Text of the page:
The festival of Diwali sparked fresh demand for physical gold in India this week, while consumers in top hub China were still subject to elevated premiums as supply remained low.
“Retail demand gained momentum this week because of Diwali. Prices were also attractive,” said Ashok Jain, proprietor of Mumbai-based gold wholesaler Chenaji Narsinghji.
The steady demand gave room for dealers to charge premiums of up to $3.5 an ounce over official domestic prices – inclusive of 15% import and 3% sales levies – from around $2.5 premiums last week.
Domestic prices were around 50,456 rupees per 10 grams on Friday.
Jewellery demand was slightly lower than last year during the festival, but investment demand in the form of coins and bars was robust, said a Mumbai-based bullion dealer with a private bank.
Dealers in top consumer China charged premiums of $23-$45 an ounce over global spot prices, versus $27-$40 last week.
The high premiums indicate strong physical demand and the re-opening of the Chinese economy could still see stronger demand over the coming months, said UBS analyst Giovanni Staunovo.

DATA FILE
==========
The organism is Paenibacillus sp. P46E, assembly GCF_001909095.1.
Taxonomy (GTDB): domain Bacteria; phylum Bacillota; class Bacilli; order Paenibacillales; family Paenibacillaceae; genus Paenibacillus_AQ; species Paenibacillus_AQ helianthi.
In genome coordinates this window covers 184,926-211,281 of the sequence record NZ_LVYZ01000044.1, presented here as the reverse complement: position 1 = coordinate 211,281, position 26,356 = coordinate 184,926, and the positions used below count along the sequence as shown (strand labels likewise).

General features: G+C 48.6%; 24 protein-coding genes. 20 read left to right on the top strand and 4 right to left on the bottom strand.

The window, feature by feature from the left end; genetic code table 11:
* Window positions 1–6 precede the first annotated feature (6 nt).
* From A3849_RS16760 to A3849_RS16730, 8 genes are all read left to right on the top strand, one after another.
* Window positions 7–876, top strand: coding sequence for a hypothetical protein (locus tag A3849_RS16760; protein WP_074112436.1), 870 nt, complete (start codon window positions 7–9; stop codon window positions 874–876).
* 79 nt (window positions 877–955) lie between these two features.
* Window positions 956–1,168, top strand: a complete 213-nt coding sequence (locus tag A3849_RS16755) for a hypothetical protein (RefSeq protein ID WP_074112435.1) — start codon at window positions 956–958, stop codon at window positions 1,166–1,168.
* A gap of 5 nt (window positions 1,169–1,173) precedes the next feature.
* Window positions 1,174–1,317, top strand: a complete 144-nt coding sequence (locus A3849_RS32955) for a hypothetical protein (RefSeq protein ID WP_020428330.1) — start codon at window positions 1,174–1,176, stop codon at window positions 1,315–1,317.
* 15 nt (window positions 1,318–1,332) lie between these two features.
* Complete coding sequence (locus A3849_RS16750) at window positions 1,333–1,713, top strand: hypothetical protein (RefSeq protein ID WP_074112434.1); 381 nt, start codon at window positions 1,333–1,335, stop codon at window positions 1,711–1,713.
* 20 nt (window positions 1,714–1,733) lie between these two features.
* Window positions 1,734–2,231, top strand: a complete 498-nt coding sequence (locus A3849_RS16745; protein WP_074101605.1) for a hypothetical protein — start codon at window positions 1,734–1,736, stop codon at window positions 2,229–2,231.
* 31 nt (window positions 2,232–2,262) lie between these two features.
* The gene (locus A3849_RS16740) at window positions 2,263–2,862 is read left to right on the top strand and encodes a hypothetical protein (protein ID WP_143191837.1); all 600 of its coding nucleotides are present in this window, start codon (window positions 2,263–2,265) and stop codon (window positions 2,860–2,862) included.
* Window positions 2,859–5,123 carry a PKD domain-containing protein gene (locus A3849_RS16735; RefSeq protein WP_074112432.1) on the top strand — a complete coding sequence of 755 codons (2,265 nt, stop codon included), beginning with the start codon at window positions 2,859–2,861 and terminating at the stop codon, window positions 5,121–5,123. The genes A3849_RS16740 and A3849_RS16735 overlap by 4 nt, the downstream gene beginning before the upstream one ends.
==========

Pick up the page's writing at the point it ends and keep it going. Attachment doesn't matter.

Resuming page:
China’s central bank controls how much gold enters the country via quotas to commercial banks. Lately, there has been no indication of fresh quotas as the PBOC tries to stem the outflow of the yuan.
“PBOC had intervened to defend RMB from depreciation this week, hence we reckon no import quota to be issued near term,” Bernard Sin, regional director, Greater China at MKS PAMP.
The China Gold Association said that while the country’s COVID restrictions did slow consumption during January-September, demand has been recovering since.
In Hong Kong, bullion changed hands at $1-$3 an ounce premiums and in Singapore, at $1.50-$2.50 over the global spot rates. Japanese dealers sold bullion between at par to $0.50 premiums.